November 6, 2008
By TERRI JO RYANWaco Tribune Herald
The Democratic tidal wave in Congress with Sen. Barack Obama riding the crest as president-elect is good news for a shaken housing industry, some local observers say.
Baylor University social work assistant professor Jon Singletary said an Obama administration may have the clout to enact reforms to prevent some of the financial system's abuses that lead to the current crisis.
"I am certainly hopeful about things to come," said Singletary, addressing the 15th anniversary awards banquet for NeighborWorks Waco on Wednesday. "But I also know the power of the players involved. And the actions of the business sector are not always in the interests of low-income Americans."
Singletary decried the predatory lending practices of some in the mortgage industry that took advantage of "unsophisticated borrowers" buying overpriced property.
President-elect Obama went to bed early Wednesday "dreaming of a victorious future," Singletary added. "But he woke up today to the reality of the financial nightmare left by his predecessors in office."
Roy Nash, executive director of NeighborWorks Waco, said organizations like it -- which promote homeownership as a way for working families to bootstrap themselves out of generational poverty -- should be recognized for the success of their model. The public-private partnership emphasizes pre-purchase financial literacy training and "continued hand-holding after the sale," he said.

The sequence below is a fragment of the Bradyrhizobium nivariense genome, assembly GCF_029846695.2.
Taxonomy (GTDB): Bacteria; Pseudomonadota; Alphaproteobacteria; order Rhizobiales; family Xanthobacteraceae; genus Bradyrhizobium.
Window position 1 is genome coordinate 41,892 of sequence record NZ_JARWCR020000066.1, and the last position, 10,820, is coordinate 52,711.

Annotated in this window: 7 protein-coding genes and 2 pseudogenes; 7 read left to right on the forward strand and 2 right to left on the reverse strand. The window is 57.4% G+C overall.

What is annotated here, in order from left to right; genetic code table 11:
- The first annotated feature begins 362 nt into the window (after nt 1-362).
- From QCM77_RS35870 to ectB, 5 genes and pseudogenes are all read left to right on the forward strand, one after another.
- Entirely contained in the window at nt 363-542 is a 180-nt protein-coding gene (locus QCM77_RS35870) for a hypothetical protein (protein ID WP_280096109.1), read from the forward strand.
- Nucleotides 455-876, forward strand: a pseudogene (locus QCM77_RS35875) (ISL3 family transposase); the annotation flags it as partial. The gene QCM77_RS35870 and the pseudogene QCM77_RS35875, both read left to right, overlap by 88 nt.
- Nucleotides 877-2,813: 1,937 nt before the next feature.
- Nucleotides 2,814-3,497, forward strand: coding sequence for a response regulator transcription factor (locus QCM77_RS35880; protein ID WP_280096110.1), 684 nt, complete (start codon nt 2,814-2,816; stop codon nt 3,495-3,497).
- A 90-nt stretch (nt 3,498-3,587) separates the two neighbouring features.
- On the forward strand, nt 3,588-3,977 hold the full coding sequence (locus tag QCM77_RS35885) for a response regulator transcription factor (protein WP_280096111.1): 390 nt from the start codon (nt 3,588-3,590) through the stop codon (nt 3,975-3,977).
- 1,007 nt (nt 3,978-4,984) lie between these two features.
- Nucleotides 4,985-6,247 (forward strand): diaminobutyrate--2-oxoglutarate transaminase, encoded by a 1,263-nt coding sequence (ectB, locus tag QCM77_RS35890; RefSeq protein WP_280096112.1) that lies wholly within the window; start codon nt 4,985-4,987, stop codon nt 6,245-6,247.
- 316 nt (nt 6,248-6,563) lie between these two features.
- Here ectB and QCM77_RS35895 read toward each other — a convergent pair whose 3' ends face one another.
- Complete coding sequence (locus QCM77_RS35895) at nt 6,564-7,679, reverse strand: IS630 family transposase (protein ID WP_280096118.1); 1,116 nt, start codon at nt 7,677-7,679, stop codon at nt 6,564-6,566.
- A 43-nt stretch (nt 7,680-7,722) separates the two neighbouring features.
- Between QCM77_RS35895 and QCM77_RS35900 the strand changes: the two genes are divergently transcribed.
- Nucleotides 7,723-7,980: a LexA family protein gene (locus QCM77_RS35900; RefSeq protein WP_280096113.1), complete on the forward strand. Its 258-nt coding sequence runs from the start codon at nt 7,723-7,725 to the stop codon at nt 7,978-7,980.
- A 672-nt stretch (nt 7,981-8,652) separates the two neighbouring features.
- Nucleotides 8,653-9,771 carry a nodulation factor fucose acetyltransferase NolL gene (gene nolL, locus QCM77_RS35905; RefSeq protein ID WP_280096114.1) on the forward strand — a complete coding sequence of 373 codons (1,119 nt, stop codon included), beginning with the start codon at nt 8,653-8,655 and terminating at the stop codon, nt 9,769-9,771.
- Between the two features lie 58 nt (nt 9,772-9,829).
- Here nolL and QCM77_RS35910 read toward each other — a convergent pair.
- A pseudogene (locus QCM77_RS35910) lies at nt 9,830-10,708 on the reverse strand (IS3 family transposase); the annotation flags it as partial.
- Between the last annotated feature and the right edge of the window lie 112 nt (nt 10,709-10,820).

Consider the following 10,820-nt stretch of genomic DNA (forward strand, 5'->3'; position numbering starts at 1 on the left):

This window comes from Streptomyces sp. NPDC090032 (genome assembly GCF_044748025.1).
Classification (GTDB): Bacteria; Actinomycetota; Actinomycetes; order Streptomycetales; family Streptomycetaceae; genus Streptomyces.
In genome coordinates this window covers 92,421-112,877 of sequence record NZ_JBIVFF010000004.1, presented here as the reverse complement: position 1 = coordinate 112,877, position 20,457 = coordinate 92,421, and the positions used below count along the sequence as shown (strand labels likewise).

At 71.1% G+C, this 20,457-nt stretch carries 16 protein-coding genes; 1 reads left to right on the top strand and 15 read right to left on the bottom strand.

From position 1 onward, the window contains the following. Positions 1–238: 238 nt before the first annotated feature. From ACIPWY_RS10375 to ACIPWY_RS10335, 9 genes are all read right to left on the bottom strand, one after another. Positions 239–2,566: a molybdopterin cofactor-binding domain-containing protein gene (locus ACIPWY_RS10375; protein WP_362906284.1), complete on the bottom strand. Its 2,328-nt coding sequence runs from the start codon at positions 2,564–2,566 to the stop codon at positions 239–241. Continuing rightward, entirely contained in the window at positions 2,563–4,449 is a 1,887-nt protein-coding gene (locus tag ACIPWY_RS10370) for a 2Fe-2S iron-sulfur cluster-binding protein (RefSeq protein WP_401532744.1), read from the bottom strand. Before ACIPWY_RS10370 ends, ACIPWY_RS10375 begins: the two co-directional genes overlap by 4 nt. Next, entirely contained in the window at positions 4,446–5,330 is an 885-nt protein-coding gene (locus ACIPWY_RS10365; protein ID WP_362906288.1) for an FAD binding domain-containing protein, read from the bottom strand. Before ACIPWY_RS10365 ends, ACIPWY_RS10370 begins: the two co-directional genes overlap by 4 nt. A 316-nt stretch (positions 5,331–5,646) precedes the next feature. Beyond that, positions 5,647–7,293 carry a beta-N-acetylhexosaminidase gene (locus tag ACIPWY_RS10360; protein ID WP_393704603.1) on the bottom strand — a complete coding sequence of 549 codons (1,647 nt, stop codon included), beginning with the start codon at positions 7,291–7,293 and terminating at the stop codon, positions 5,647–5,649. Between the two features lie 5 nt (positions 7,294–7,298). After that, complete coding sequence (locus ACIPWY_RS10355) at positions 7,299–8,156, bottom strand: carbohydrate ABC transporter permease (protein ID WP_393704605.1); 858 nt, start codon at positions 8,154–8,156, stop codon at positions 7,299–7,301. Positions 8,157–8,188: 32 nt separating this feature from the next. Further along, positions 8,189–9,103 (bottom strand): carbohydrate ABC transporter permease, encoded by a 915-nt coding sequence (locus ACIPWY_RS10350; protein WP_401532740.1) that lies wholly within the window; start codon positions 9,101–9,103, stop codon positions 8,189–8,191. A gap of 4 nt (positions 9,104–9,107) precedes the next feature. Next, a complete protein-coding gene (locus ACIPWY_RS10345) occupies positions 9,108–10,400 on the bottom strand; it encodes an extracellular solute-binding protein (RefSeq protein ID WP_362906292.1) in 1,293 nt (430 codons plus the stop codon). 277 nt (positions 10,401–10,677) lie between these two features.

NeighborWorks Waco's foreclosure prevention classes, for example, have kept such filings for its clients down to less than one-fifth of 1 percent of loans, versus a national average that is three times higher, he said.
NeighborWorks Waco, 922 Franklin Ave. -- which started life in 1993 on the fourth floor of Waco's City Hall as Neighborhood Housing Services -- has helped more than 1,500 local families become first-time homebuyers since its founding.
NeighborWorks America is a 30-year-old national nonprofit organization created by Congress to provide financial support, technical assistance and training for community-based revitalization efforts through a network of more than 230 groups. The 50-state coalition seeks to create healthy communities through the work of businesspeople, government officials and other partners such as banks, insurance companies, retailers and foundations, as well as thousands of community organizers.
Reprinted with permission
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